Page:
What Is Support?
What are support payments?
Support payments are payments made to a parent or other custodian of a child for necessities such as food, medical bills, education expenses, health insurance and day care.
Who has a duty to support?
The natural or adoptive mother and father of a child. Grandparents of a child born to parents either or both of whom are unmarried and less than 18 years of age may also have a duty to support.
How Long Does Support Last?
Normally, until a child reaches the age of 18. The court must issue an order to stop the support. If the child needs to finish their education or is handicapped, support may be ordered past age 18.
How Do You Get Support?
Where do you file for support?
The Family Court in the county where the parent from whom you are seeking support lives.
What if the parent lives outside SC?
You can go to the Department of Social Services’ child support division in your area, and it will work with the courts in the other state. Take all your court papers when you go to the office.
What if you get Family Independence (TANF)?
If you receive welfare (Family Independence or TANF) for your child, you must seek support from the other parent through DSS. A DSS attorney will file a lawsuit seeking support from the absent parent.
Can DSS Help you if you don’t get TANF?
Yes. For information, call the central state office of the Child Support Enforcement Division, a division of DSS, at (803)898-9210. This office can help answer your questions about child support, and can refer you to the correct office if you need further help.
How is the amount of support decided?
The court must use the South Carolina Child Support Guidelines, or state in writing the reasons it is ordering a different amount. The Guidelines include both parents’ incomes in setting child support awards. The income includes all money from wages, but does not include income of other family members or benefits such as Family Independence, SSI and food stamps. If a parent is voluntarily unemployed or underemployed, the court may order child support based on the income that parent could earn.
What if the parent has other children to support?
Parents must support all of their children. In setting the amount of support, the court will consider the child support a parent is actually paying for the benefit of other children because of an earlier court order. The court will also consider other children living in the home of either parent that the parent has a legal responsibility to support.
How will the court know what income and expenses the parents have?
The court requires both parents to fill out a financial declaration which shows all income and expenses. Keep copies of bills, paycheck stubs, and income tax records. Learn as much as you can about the other parent’s finances.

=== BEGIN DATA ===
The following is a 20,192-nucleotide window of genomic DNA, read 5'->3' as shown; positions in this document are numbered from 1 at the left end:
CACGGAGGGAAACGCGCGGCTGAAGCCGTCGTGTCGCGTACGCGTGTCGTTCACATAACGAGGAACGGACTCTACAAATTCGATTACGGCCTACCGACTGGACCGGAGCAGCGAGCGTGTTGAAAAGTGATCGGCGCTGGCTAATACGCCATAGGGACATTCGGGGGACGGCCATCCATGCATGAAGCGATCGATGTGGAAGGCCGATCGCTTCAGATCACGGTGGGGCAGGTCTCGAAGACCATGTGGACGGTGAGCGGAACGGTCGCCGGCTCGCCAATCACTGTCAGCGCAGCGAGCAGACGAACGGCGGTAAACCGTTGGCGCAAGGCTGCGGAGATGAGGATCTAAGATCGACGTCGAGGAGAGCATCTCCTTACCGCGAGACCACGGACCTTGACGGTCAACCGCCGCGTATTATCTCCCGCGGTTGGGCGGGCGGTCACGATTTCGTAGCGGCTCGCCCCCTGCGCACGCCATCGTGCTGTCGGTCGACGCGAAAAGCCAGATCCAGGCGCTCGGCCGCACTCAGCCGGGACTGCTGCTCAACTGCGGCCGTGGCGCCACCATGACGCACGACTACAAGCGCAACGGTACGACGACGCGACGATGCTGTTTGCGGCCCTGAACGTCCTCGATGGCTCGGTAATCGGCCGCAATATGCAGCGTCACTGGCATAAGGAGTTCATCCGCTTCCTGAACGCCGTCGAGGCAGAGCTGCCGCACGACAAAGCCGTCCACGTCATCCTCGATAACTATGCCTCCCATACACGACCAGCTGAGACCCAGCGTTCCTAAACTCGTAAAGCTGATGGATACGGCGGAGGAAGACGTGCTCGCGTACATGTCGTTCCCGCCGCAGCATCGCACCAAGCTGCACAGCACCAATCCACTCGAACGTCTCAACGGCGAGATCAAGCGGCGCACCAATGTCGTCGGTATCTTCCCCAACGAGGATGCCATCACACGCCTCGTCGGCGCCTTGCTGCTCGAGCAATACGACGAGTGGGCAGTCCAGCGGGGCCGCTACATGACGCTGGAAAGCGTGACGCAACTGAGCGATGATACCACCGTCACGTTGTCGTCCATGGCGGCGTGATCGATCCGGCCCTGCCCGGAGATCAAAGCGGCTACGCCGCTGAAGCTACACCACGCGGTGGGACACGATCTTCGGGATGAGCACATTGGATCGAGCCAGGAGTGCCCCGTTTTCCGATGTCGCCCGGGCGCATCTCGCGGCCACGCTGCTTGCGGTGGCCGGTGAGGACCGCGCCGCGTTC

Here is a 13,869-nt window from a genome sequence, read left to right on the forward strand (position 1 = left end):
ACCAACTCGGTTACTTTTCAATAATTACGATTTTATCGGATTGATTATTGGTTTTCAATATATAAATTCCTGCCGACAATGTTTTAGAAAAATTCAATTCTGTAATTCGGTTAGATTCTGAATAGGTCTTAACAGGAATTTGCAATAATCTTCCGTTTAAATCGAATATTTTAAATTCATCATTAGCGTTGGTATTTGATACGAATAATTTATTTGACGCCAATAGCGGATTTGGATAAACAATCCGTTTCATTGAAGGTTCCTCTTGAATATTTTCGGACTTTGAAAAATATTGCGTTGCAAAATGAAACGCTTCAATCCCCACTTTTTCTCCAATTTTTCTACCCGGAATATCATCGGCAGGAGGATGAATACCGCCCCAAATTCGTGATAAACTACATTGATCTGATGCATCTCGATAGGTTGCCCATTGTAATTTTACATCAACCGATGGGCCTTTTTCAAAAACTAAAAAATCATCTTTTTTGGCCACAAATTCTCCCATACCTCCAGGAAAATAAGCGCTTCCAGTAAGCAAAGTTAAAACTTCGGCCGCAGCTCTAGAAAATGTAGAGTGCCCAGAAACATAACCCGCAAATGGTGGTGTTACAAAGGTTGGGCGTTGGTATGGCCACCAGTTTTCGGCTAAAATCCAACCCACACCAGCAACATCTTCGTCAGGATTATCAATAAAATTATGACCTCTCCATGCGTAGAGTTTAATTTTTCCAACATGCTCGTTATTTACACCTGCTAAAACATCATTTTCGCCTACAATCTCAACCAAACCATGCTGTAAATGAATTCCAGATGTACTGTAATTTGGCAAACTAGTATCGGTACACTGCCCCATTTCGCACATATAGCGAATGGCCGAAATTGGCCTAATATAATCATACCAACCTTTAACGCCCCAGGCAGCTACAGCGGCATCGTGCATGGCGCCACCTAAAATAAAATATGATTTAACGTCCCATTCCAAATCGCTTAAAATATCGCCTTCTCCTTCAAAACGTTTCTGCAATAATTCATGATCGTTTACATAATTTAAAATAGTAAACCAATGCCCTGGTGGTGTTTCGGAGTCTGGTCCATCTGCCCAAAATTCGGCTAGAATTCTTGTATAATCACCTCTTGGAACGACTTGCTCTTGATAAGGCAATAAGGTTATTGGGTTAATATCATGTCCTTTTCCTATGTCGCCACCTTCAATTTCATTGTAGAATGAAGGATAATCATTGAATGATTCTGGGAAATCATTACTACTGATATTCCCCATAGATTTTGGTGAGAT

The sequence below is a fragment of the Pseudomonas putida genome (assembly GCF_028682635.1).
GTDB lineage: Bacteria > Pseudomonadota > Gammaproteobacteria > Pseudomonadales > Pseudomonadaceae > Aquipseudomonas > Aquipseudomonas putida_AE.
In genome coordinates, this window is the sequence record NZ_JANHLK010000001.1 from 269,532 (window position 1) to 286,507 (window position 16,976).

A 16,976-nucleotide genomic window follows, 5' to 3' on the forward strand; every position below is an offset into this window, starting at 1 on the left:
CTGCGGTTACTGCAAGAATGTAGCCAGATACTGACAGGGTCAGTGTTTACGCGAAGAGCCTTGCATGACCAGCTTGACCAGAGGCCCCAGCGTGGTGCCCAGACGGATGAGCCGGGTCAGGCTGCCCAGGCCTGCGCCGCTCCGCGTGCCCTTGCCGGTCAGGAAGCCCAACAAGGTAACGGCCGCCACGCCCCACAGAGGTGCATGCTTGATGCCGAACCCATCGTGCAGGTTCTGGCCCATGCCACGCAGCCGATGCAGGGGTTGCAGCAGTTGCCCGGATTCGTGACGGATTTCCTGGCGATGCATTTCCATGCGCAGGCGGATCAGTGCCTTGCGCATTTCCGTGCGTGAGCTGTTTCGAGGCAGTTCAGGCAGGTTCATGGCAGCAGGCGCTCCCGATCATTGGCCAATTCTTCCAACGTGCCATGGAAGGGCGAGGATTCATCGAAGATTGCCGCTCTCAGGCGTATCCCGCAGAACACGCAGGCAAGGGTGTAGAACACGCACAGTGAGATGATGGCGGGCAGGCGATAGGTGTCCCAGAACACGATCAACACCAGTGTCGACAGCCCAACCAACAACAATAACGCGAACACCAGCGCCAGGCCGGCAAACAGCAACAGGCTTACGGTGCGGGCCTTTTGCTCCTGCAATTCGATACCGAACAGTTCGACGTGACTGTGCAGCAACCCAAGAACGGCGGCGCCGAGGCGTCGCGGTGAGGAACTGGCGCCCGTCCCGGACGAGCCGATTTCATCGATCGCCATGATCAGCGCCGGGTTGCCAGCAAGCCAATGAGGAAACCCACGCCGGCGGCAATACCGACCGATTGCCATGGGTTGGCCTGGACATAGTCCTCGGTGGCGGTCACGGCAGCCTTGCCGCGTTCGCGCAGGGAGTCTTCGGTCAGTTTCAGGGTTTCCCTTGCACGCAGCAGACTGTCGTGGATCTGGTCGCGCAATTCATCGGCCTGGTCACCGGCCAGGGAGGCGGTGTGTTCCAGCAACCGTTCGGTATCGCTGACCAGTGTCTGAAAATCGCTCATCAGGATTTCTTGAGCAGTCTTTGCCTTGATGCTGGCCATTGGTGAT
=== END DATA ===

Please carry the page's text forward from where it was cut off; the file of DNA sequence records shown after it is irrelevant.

Can I ask for help with health insurance and child day care payments?
Yes. Provisions for health insurance coverage, division of noncovered expenses, and day care payments can be included in the order for child support.
Can The Support Amount Be Changed?
Yes. The court can increase, decrease, or end support if there has been a sizeable change of circumstances. You will need to get a lawyer to take the support matter back to court to show why it should be changed.
What happens if support is not paid?
If payments are made directly to the caretaker parent, then that parent should see a lawyer. If payments are made through the court, the clerk of court requires the person who is behind in their payments to come to Family Court to explain why the payments are behind and to catch up. Family court judges can find the parent in contempt of court if support is not paid. This means the parent can be put in jail or required to pay a fine or both. The court can also order support to be taken from the parent’s pay check. Sometimes the Child Support Enforcement Division can help without going to court, using an administrative process.
What if the parent moves to try to avoid paying?
The Department of Social Services’ parent locator system can find workers through their social security numbers.
Can I ask the court to take money out of the parent’s wages?
Yes, most of the time this is how support is ordered by the judge.
Can a parent’s tax refund check be withheld to pay back support?
Yes, if DSS is collecting the support.
What should a parent do if he/she is brought to court for not paying?
Take with you as much of the money that you owe as you can. If you have not been paying because you are out of a job through no fault of your own, you need to get a statement from your former employer, showing that you did not quit your job. If you have not been paying because of a physical disability, you need to get a doctor’s statement explaining when your disability occurred, the nature of the disability, and how long you will be out of work because of the disability. Try to have a plan for catching up with the unpaid support.
Can a parent receiving child support waive or excuse back child support payments?
No, unless the family court changes the support order.
Do support obligations continue when the nonpaying parent is in jail?
Yes, unless the Family Court changes the support order.
What if a man denies that he is the father of an unmarried woman’s child?
The mother or custodian has to prove to the family court that he is the father. The family court may order blood tests.
May parents visit with their children if they are behind on support?
Yes. Visitation and support are two separate issues.
If there is a lot of visitation, can it affect the amount of support?
Yes, if a parent has court-ordered visitation with the children overnight for more than 109 overnights each year, there may be a reduction in child support payments.
Revised June 2012
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